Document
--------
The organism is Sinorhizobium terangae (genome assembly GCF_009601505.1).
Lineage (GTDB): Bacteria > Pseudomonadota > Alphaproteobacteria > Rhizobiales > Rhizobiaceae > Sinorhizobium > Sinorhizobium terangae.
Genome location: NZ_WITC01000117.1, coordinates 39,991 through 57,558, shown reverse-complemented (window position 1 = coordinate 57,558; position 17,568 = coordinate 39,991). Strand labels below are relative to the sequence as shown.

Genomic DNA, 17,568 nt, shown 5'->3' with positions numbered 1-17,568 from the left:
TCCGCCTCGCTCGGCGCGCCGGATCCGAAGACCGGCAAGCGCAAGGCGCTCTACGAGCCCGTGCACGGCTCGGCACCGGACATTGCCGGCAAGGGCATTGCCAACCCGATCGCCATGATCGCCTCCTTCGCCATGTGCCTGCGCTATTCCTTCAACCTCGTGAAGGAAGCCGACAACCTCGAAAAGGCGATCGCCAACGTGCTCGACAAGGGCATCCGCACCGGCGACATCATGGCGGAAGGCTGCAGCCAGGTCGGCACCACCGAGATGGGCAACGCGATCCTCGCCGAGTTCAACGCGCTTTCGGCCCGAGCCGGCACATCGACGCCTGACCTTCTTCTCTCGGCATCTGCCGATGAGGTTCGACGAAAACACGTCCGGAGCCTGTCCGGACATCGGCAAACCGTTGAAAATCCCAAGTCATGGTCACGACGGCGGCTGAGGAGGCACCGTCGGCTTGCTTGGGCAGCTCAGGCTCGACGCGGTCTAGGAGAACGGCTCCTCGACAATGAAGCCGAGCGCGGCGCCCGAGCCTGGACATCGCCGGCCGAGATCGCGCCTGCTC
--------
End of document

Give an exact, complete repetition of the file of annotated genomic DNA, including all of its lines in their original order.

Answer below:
The organism is Sinorhizobium terangae (genome assembly GCF_009601505.1).
Lineage (GTDB): Bacteria > Pseudomonadota > Alphaproteobacteria > Rhizobiales > Rhizobiaceae > Sinorhizobium > Sinorhizobium terangae.
Genome location: NZ_WITC01000117.1, coordinates 39,991 through 57,558, shown reverse-complemented (window position 1 = coordinate 57,558; position 17,568 = coordinate 39,991). Strand labels below are relative to the sequence as shown.

Genomic DNA, 17,568 nt, shown 5'->3' with positions numbered 1-17,568 from the left:
TCCGCCTCGCTCGGCGCGCCGGATCCGAAGACCGGCAAGCGCAAGGCGCTCTACGAGCCCGTGCACGGCTCGGCACCGGACATTGCCGGCAAGGGCATTGCCAACCCGATCGCCATGATCGCCTCCTTCGCCATGTGCCTGCGCTATTCCTTCAACCTCGTGAAGGAAGCCGACAACCTCGAAAAGGCGATCGCCAACGTGCTCGACAAGGGCATCCGCACCGGCGACATCATGGCGGAAGGCTGCAGCCAGGTCGGCACCACCGAGATGGGCAACGCGATCCTCGCCGAGTTCAACGCGCTTTCGGCCCGAGCCGGCACATCGACGCCTGACCTTCTTCTCTCGGCATCTGCCGATGAGGTTCGACGAAAACACGTCCGGAGCCTGTCCGGACATCGGCAAACCGTTGAAAATCCCAAGTCATGGTCACGACGGCGGCTGAGGAGGCACCGTCGGCTTGCTTGGGCAGCTCAGGCTCGACGCGGTCTAGGAGAACGGCTCCTCGACAATGAAGCCGAGCGCGGCGCCCGAGCCTGGACATCGCCGGCCGAGATCGCGCCTGCTC